Government wants business ideas for ID cards
The government's created the infrastructure, now it's time for the public and private sector to come up with applications, according to minister Meg Hillier.
The government needs to get business "buy-in" on ID cards, according to identity minister Meg Hillier.
Speaking to journalists and industry representatives in Westminster yesterday, Hillier said of the private sector: "They need to take on a roll of provisioning a broader variety of services."
She compared ID cards to the Apple iPhone. "The iPhone is just the infrastructure, it's the apps that make it interesting," she said.
While government is "best placed" to develop that infrastructure, it's up to the public and private sector to come up with good ways to use the cards and supporting database.
For example, the cards could speed up criminal record background checks. "Having a simple card, possibly with a simple reader machine, will speed up those checks," she said.
Hillier also suggested banks will see a use for the cards, as checking identity to set up an account costs them as much as 85 for the most difficult cases, such as the fifth of people in the UK without a valid passport - which includes young people, the elderly, and the poor.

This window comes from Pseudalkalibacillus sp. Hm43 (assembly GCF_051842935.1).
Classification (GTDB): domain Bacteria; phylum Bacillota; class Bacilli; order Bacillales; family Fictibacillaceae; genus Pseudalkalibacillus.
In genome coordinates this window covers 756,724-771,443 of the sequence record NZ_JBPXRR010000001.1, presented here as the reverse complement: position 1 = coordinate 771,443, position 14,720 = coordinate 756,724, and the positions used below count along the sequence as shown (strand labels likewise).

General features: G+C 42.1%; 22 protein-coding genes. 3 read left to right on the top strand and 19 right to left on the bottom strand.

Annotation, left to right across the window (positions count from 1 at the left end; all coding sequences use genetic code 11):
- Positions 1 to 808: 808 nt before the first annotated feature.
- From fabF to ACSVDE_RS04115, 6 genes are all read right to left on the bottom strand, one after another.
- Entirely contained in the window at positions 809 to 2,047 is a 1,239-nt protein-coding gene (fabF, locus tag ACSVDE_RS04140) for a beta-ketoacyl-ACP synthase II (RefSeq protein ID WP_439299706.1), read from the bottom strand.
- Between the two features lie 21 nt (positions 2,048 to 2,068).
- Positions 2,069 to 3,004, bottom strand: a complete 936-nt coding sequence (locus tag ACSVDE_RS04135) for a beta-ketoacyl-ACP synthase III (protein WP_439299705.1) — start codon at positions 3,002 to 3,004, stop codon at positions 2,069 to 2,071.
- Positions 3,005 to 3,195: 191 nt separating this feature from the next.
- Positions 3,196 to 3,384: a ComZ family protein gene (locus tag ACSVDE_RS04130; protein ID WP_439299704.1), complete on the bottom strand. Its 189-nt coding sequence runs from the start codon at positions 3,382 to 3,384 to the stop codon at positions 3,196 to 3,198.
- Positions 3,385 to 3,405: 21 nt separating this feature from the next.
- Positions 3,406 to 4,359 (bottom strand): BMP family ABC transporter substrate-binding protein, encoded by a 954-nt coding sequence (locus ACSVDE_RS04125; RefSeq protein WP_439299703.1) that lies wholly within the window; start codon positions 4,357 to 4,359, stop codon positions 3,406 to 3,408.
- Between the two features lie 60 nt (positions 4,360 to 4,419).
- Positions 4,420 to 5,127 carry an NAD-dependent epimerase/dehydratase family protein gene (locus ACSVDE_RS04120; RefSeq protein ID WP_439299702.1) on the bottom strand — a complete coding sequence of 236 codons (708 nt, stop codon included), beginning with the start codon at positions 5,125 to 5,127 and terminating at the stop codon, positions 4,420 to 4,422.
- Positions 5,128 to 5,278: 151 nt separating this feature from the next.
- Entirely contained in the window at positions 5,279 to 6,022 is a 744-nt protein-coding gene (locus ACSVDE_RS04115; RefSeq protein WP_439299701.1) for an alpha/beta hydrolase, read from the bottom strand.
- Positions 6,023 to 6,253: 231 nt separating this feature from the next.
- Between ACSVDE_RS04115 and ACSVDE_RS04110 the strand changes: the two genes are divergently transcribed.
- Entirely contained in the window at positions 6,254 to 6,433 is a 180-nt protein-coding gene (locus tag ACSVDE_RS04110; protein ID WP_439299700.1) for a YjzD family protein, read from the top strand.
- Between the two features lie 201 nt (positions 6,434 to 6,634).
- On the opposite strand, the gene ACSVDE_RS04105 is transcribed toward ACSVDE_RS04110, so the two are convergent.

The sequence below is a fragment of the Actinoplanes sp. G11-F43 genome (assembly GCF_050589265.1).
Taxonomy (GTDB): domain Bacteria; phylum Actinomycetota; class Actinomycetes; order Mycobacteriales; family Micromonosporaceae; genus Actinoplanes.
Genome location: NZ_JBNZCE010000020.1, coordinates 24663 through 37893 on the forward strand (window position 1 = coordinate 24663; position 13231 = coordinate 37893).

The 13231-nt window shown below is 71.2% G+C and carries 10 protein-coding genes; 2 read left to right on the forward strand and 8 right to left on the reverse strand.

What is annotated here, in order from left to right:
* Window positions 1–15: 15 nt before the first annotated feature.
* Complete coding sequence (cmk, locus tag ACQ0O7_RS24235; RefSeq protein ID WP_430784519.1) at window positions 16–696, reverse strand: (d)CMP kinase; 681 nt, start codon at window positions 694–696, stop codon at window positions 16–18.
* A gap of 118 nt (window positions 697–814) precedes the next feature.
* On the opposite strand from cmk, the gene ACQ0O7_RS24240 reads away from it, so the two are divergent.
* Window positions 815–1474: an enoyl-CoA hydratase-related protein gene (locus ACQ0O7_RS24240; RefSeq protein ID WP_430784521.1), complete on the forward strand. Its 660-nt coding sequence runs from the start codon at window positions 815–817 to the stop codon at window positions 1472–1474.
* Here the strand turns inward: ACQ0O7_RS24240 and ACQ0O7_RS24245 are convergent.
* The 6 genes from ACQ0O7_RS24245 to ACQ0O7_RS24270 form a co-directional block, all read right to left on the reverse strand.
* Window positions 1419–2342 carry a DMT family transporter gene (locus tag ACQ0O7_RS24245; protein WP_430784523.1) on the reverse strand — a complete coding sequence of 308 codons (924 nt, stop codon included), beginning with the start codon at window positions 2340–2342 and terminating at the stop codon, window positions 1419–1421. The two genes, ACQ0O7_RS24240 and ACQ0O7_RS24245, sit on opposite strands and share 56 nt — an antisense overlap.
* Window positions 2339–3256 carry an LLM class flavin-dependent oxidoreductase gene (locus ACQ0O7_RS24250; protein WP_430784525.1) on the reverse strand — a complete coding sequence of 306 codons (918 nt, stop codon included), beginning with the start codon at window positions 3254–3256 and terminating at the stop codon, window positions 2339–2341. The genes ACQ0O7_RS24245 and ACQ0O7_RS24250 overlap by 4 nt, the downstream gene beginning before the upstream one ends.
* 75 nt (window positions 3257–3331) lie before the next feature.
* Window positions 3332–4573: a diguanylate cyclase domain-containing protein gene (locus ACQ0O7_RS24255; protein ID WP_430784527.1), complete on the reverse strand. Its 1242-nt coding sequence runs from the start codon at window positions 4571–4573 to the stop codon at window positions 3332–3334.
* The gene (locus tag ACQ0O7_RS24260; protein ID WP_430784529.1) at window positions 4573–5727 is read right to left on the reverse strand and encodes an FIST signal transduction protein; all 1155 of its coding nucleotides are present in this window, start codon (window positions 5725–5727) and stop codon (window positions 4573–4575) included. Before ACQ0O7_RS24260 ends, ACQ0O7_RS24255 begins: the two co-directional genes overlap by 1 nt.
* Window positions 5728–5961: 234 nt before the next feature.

While the system is currently in card form, Hillier noted: "In the future, it's the chip that's the important bit." She suggested chips could be integrated into mobile phones, get Chip and PIN for security, and also be used to prove identity online.
Asking for feedback, she said: "There's lots of potential, but we don't have all the answers." She added that the Identity and Passport Service is "keen to talk to more businesses all the time... [it's] not about adding burdens for business."
So far there are three databases backing up the cards, one for fingerprints and photographs, another holding passport data, and a third linking the two, she said.
Only 100 "highly vetted" people have access to the data, Hillier claimed, although policing agencies can ask for it in the case of serious terror incidents and local councils can ask for anonymised data for census forecasts.
She also said there would be high street enrollment facilities in the future, which would take fingerprints.
Hillier said 13,000 people have enrolled in the programme, with about half receiving cards so far. The cards have already been rolled out to some airports, young people in London and the Northwest. The scheme will later this year roll out to the Northeast and the Midlands.
Read on for our interview with ID card commissioner Sir John Pilling.
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